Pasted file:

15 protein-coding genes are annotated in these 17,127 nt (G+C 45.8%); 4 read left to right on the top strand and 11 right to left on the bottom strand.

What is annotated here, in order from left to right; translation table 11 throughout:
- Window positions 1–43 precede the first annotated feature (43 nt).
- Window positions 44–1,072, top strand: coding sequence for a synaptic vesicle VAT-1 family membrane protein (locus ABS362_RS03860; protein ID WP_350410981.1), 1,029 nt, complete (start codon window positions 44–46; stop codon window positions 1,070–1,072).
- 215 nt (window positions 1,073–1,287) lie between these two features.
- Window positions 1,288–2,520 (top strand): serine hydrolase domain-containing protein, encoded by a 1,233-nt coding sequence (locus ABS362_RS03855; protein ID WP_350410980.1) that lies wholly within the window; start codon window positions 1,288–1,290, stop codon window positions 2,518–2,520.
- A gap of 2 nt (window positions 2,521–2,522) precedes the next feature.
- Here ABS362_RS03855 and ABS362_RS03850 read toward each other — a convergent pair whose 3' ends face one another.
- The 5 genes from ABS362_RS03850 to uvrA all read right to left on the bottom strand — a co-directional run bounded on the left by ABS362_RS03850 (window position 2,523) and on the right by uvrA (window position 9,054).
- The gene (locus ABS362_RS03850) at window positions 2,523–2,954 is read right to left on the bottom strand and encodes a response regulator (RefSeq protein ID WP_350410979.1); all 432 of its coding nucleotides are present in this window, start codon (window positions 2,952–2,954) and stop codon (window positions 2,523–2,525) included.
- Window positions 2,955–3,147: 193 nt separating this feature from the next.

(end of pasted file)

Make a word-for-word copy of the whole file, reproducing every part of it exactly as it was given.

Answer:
15 protein-coding genes are annotated in these 17,127 nt (G+C 45.8%); 4 read left to right on the top strand and 11 right to left on the bottom strand.

What is annotated here, in order from left to right; translation table 11 throughout:
- Window positions 1–43 precede the first annotated feature (43 nt).
- Window positions 44–1,072, top strand: coding sequence for a synaptic vesicle VAT-1 family membrane protein (locus ABS362_RS03860; protein ID WP_350410981.1), 1,029 nt, complete (start codon window positions 44–46; stop codon window positions 1,070–1,072).
- 215 nt (window positions 1,073–1,287) lie between these two features.
- Window positions 1,288–2,520 (top strand): serine hydrolase domain-containing protein, encoded by a 1,233-nt coding sequence (locus ABS362_RS03855; protein ID WP_350410980.1) that lies wholly within the window; start codon window positions 1,288–1,290, stop codon window positions 2,518–2,520.
- A gap of 2 nt (window positions 2,521–2,522) precedes the next feature.
- Here ABS362_RS03855 and ABS362_RS03850 read toward each other — a convergent pair whose 3' ends face one another.
- The 5 genes from ABS362_RS03850 to uvrA all read right to left on the bottom strand — a co-directional run bounded on the left by ABS362_RS03850 (window position 2,523) and on the right by uvrA (window position 9,054).
- The gene (locus ABS362_RS03850) at window positions 2,523–2,954 is read right to left on the bottom strand and encodes a response regulator (RefSeq protein ID WP_350410979.1); all 432 of its coding nucleotides are present in this window, start codon (window positions 2,952–2,954) and stop codon (window positions 2,523–2,525) included.
- Window positions 2,955–3,147: 193 nt separating this feature from the next.